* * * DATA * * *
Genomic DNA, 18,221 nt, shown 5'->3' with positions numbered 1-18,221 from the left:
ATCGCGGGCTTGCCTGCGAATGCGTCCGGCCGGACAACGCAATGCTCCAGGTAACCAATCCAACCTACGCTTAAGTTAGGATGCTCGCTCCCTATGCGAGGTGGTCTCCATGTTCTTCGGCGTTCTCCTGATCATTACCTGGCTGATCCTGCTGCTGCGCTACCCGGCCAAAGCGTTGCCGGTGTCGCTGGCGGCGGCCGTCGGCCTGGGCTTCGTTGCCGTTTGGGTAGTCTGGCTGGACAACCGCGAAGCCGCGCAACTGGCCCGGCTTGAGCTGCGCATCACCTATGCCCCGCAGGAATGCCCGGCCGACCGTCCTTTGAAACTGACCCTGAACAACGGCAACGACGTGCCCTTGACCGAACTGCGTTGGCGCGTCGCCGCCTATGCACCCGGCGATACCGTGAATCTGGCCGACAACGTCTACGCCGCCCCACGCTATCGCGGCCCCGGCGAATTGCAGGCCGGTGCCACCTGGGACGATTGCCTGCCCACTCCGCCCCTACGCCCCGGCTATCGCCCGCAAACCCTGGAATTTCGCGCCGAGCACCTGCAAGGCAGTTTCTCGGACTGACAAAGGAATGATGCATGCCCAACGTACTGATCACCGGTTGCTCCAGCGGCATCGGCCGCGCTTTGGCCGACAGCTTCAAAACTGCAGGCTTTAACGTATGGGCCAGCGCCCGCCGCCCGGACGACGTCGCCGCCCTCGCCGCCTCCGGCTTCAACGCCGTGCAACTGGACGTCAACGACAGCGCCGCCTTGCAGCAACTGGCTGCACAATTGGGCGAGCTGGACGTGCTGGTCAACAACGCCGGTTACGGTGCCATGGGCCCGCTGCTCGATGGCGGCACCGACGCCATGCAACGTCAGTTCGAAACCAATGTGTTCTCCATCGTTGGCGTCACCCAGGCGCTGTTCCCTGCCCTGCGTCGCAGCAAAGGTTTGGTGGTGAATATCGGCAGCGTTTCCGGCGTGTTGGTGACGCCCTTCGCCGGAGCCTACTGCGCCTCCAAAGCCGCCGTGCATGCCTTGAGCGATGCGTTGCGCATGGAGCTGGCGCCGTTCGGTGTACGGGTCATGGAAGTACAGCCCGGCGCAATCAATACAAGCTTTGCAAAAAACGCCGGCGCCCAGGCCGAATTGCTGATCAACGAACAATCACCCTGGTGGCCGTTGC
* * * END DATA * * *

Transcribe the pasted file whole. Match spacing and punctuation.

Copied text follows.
Genomic DNA, 18,221 nt, shown 5'->3' with positions numbered 1-18,221 from the left:
ATCGCGGGCTTGCCTGCGAATGCGTCCGGCCGGACAACGCAATGCTCCAGGTAACCAATCCAACCTACGCTTAAGTTAGGATGCTCGCTCCCTATGCGAGGTGGTCTCCATGTTCTTCGGCGTTCTCCTGATCATTACCTGGCTGATCCTGCTGCTGCGCTACCCGGCCAAAGCGTTGCCGGTGTCGCTGGCGGCGGCCGTCGGCCTGGGCTTCGTTGCCGTTTGGGTAGTCTGGCTGGACAACCGCGAAGCCGCGCAACTGGCCCGGCTTGAGCTGCGCATCACCTATGCCCCGCAGGAATGCCCGGCCGACCGTCCTTTGAAACTGACCCTGAACAACGGCAACGACGTGCCCTTGACCGAACTGCGTTGGCGCGTCGCCGCCTATGCACCCGGCGATACCGTGAATCTGGCCGACAACGTCTACGCCGCCCCACGCTATCGCGGCCCCGGCGAATTGCAGGCCGGTGCCACCTGGGACGATTGCCTGCCCACTCCGCCCCTACGCCCCGGCTATCGCCCGCAAACCCTGGAATTTCGCGCCGAGCACCTGCAAGGCAGTTTCTCGGACTGACAAAGGAATGATGCATGCCCAACGTACTGATCACCGGTTGCTCCAGCGGCATCGGCCGCGCTTTGGCCGACAGCTTCAAAACTGCAGGCTTTAACGTATGGGCCAGCGCCCGCCGCCCGGACGACGTCGCCGCCCTCGCCGCCTCCGGCTTCAACGCCGTGCAACTGGACGTCAACGACAGCGCCGCCTTGCAGCAACTGGCTGCACAATTGGGCGAGCTGGACGTGCTGGTCAACAACGCCGGTTACGGTGCCATGGGCCCGCTGCTCGATGGCGGCACCGACGCCATGCAACGTCAGTTCGAAACCAATGTGTTCTCCATCGTTGGCGTCACCCAGGCGCTGTTCCCTGCCCTGCGTCGCAGCAAAGGTTTGGTGGTGAATATCGGCAGCGTTTCCGGCGTGTTGGTGACGCCCTTCGCCGGAGCCTACTGCGCCTCCAAAGCCGCCGTGCATGCCTTGAGCGATGCGTTGCGCATGGAGCTGGCGCCGTTCGGTGTACGGGTCATGGAAGTACAGCCCGGCGCAATCAATACAAGCTTTGCAAAAAACGCCGGCGCCCAGGCCGAATTGCTGATCAACGAACAATCACCCTGGTGGCCGTTGC